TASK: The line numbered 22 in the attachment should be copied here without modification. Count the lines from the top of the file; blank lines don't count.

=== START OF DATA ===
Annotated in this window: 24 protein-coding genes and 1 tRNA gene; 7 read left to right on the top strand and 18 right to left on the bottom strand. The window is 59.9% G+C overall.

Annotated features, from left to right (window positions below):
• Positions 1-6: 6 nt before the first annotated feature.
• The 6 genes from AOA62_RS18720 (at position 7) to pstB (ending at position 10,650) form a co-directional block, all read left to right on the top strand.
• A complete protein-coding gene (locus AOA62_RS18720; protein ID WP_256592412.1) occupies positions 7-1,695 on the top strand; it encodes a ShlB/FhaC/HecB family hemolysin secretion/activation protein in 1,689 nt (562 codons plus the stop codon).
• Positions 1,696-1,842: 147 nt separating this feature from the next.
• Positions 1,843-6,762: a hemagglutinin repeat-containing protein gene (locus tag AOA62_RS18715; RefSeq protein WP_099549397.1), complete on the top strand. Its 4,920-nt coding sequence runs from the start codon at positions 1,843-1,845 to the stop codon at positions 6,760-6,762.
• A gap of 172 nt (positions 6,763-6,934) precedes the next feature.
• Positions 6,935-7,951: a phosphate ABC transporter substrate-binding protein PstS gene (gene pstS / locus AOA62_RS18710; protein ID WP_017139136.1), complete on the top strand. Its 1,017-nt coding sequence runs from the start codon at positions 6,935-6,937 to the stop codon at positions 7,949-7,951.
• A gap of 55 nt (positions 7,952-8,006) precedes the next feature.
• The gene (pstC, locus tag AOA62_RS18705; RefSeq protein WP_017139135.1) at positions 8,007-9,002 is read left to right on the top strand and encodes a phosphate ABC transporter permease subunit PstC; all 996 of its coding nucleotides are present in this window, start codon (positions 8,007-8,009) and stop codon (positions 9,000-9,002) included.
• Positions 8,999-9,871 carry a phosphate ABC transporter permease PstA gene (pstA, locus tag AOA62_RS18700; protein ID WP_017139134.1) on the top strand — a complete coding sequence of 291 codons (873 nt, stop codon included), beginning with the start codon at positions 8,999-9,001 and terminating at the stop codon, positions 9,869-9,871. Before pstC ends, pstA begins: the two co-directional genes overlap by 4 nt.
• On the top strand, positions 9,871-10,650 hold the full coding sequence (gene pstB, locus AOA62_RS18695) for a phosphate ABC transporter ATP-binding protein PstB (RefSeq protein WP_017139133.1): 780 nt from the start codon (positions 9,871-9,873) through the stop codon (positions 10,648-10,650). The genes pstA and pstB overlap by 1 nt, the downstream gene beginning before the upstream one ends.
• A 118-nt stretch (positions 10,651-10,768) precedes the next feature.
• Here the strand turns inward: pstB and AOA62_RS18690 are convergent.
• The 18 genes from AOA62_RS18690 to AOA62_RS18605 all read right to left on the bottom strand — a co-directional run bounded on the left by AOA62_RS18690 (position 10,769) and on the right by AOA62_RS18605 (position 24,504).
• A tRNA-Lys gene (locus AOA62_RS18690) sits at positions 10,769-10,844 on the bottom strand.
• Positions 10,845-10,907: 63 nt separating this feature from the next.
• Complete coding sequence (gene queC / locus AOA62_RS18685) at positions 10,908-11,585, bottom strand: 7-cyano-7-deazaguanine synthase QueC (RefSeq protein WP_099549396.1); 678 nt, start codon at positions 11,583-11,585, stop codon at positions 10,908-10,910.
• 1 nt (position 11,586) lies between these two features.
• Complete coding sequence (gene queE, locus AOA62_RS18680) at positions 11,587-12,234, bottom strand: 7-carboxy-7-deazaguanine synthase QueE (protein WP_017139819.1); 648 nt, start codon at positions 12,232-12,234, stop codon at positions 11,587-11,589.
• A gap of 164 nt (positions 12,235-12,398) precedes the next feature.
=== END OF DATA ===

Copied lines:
• A gap of 164 nt (positions 12,235-12,398) precedes the next feature.